Yet another allegorical film was the silent Khuda ki Shaan aka Wrath (1931), produced by the Imperial Film Company that had produced India’s first sound film, Alam Ara, the same year. Directed by RS Choudhury, Wrath dealt with religious bigotry and the caste system. Baba Garibdas, played by the Parsi actor Cowasji Makanda, bore a remarkable physical resemblance to Gandhi, to whom caste and creed were artificial barriers created by vested interests. Leading studios were also releasing documentaries showing the Gandhian nationalist movement across the country, such as March for Freedom, Topical of Mahatma Gandhi and Others, Bombay Welcomes Mahatma Gandhi, et al. No wonder the colonial rulers thought of countering Gandhi through Griffith way back in 1923.

A full-length documentary, Mahatma Gandhi, was “collected and edited” by AK Chettiar under the technical directorship of PV Pathy, and was produced and distributed by Documentary Films Ltd., Madras. Its advertisement said, “Full Length Picture in Tamil: The first and only film showing the Movements and Activities of Gandhiji.” (Talk-a-Tone, September 1940). Widespread exhibition of all this filmic documentation in support of Gandhian anti-colonial struggles had sent signals to the British.

Hungarian Gabriel Pascal had proposed a film, The Life of Gandhi, in 1953, but it remained unrealised. Among several other abandoned films on or about Mahatma Gandhi, the one that needs our attention was by David Lean, who had gained official support from the Indian government after meeting Nehru and his daughter, Indira Gandhi, in 1958. In a nutshell, Gandhi was all over the world media, including cinema, right from the early 1920s to the 1980s, before Attenborough made his film. The British director had committed himself to promoting those eternal values of tolerance, non-violence, humanitarian harmony and peace (In Search of Gandhi).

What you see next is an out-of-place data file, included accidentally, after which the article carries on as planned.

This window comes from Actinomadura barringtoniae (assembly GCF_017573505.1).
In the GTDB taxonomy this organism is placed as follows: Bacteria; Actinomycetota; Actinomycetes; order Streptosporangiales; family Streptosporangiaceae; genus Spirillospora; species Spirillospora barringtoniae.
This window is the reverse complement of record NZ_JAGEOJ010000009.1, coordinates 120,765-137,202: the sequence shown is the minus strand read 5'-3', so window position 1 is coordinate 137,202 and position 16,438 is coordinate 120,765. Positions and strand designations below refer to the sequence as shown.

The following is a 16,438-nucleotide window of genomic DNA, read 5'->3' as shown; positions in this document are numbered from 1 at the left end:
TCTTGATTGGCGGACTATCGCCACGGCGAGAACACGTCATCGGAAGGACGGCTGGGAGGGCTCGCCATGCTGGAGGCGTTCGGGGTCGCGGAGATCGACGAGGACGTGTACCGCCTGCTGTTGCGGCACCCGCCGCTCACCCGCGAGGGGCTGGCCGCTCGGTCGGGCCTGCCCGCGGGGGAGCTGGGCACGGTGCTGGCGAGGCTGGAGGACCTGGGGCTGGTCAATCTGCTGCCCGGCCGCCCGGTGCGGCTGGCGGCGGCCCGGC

Incidentally, Pascal was the first film producer to successfully bring the plays of George Bernard Shaw to the screen. In his autobiography, Roses in December, MC Chagla writes about then PM Lal Bahadur Shastri viewing My Fair Lady (adapting George Bernard Shaw’s play, Pygmalion) in a Delhi cinema house. Shastri had fallen in love with the film. Shaw met Gandhi in London, in 1931. The same year, Charlie Chaplin also met Gandhi.

With his unique sense of humour, Gandhi enjoyed cartoons lampooning him. Kladderadatsch, a popular satirical journal founded in Berlin in 1848, often published cartoons depicting Gandhi and India between 1920s and 1940s. Gandhi had a hearty laugh — both toothy and toothless. The world heard it. MK Gandhi’s ability to laugh at himself had endeared him to the world at large, among both friends and foes. Gandhi is a timeless globality.

Amrit Gangar is a Mumbai-based author, curator and historian. The views expressed are personal